Wednesday, November 12, 2008

Manager of the Year

No surprise in the Manager of the Year awards: It's Joe Maddon in the AL and Lou Piniella in the NL. There is absolutely no truth to the rumor -- even if there is utter plausibility -- that Danny Murtaugh came in second in the NL.

Actually, Charlie Manuel came in second in the NL. People talk about this all of the time, but I'm wondering if it's not time to at least start thinking about including the post season for consideration when it comes to the awards. The big danger, obviously, is that everyone immediately forgets the first 162 games and guys like Cole Hamels end up winning the Cy Young Award. This is not a small concern. If the past few days have shown us anything, it's that giving the BBWAA even a bit of latitude in voting and they are 100% certain to mess it up.

But how about including the post season for Manager of the Year? I don't think it's a given that the award would simply go to the World Series skippers each year, but in a lot of years, shouldn't it? Joe Maddon was an easy choice in the AL, but once everything was all said and done, I feel like Charlie Manuel should have some hardware on his mantle mantel this winter (it's been a tough day on the grammar front).

I'm not slagging on Piniella here -- he's a fine and defensible choice. I am just thinkin' out loud and am entirely open to debate on the point.

10 comments:

Anonymous said...

The problem with including the post season, as you note, is the incredible over-valuation that would occur of performance over a very small sample size

Craig Calcaterra said...

Agreed, and that probably makes it utterly unworkable. There's just something unsatisfying about the manager award, because I tend to think of regular season and post season managing as having a far greater continuity than, say, regular season hitting and post season hitting.

But you're right, it probably can't work.

DRH said...

I think it was Bill James who suggested doing the voting after the LCS series'. The reasons for this would be:
1. It's a league award so the World Series isn't really relevant
2. It might limit the impact postseason performance played in the voting.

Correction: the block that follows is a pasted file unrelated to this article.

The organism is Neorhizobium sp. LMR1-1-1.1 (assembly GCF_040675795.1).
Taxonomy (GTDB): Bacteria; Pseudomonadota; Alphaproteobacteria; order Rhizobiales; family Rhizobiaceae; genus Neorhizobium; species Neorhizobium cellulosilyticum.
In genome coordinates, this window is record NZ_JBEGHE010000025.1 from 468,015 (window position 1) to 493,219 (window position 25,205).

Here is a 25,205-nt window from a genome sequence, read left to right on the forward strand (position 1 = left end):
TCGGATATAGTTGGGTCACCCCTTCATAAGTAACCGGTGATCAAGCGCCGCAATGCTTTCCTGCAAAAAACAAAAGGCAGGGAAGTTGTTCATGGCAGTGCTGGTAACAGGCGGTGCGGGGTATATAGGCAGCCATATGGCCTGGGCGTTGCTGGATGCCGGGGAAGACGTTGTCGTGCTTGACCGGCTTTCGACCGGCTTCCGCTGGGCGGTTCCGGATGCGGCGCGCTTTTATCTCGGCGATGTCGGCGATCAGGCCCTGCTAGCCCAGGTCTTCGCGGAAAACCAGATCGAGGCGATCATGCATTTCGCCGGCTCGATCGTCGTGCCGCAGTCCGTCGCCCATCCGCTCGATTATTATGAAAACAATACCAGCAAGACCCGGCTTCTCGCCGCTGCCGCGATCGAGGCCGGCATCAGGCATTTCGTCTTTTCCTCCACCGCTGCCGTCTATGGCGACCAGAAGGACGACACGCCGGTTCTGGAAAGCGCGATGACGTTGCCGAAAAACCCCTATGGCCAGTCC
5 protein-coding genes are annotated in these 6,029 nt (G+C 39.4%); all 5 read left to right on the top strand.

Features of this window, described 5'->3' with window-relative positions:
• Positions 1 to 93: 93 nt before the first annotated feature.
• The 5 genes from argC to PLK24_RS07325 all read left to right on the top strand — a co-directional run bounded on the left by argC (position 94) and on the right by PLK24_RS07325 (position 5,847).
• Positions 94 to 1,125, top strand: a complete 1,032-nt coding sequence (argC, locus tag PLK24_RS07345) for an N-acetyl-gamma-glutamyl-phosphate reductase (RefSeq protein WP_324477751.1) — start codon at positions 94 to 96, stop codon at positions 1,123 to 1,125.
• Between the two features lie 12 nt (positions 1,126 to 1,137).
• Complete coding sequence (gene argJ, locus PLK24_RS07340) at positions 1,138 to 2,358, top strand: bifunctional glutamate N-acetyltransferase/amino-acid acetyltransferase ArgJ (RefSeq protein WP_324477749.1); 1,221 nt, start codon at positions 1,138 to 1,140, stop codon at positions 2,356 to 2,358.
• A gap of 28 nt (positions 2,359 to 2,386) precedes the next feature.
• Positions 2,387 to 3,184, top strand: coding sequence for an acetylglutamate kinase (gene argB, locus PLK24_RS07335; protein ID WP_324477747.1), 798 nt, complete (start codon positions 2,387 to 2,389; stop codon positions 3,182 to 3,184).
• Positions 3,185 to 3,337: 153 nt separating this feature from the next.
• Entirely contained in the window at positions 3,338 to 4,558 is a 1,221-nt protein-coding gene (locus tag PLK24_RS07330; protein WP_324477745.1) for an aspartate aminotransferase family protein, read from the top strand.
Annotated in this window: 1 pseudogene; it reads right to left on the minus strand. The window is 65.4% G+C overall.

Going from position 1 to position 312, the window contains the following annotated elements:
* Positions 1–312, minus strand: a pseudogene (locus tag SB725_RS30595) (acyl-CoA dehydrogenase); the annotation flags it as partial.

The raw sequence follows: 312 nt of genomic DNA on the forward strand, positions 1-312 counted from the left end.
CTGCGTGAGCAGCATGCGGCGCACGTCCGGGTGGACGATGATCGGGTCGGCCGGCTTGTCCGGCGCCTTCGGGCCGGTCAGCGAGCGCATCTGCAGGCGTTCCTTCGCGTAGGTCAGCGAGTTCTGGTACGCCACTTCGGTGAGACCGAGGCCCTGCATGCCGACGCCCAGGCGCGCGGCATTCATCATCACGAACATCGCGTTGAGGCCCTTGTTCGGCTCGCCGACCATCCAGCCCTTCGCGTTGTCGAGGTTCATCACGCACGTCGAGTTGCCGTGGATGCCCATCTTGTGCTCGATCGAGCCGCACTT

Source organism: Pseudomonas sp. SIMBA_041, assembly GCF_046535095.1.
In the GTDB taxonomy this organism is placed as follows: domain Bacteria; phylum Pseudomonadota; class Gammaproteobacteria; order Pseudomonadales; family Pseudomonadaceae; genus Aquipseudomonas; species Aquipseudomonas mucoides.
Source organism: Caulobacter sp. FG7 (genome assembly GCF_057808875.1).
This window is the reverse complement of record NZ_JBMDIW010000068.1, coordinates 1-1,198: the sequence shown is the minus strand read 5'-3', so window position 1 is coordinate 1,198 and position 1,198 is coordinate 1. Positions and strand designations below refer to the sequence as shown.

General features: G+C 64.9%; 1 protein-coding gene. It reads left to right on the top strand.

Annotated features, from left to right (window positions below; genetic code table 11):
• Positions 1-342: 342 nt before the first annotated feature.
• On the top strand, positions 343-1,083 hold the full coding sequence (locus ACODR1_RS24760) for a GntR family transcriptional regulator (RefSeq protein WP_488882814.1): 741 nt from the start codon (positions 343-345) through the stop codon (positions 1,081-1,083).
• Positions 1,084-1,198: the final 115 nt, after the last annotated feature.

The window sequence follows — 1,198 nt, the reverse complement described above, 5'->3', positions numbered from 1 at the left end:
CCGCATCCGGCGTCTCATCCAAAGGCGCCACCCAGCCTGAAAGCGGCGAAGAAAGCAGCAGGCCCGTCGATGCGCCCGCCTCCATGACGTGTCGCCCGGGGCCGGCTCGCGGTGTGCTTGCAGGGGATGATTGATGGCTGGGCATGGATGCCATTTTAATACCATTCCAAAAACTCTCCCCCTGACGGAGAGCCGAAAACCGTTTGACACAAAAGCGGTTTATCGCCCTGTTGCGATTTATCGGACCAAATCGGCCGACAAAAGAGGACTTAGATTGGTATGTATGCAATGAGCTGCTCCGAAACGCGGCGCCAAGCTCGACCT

You could also allow voters to rearrange their ballots to some degree after the postseason (say, allow them to move people up/down by up to 2 places). But that may add more confusion than anything else.

Peter said...

Opening the door to voting on any award after the postseason will inevitably lead to every award being voted on after the postseason.

The first time the MVP is given to a player who had a bad postseason, guys like Mike Greenberg will be screaming: "How ridiculous is it that they allow the voters to take the postseason into account for the Manager of the Year, but not the MVP?"

And I think we can all agree that we don't want a guy like ARod having an MVP taken away from him over like 17 plate appearances.

Ron Rollins said...

Peter,

Did you mean Mike Greeberg or Mike Greenwell?

Just curious?

Ron Rollins said...
This comment has been removed by the author.
Drew said...

If you include the postseason, do you take it away from Maddon for the ridiculous mismanagement of the World Series? It has to be able to count both ways, right?

Peter said...

ron: Greenberg, of Mike & Mike fame.

Bob Timmermann said...

I think Charlie Manuel wants some hardware on his mantel, not his mantle.

Of course, Charlie might find the mantle a really nice clothing option.

bigcatasroma said...

Talk about your completely subjective voting. This vote is always given to either (a) the manager with the best record (even if the team was *expected* to be the best team - the Cubs) or (b) the surprise team of the year with the best record (Rays).

It is *almost* never given to a manager, based on objective numbers, that, i.e. led his team to a better than expected win percentage, after stripping away all those numbers that sabermatricians take away. For example, if team X were expected to win 84 games under PECOTA, and they won 96, and after accounting for pitchers stats, hitters stats, and park effects, etc. and team X should *still* have only won 90 games, and it is therefore determined that the manager accounted for those extra 6 wins, and that is more than any other team in the league, the manager of team X should win Manager of the Year.

But, under the BBRAA, that will *never* happen . . .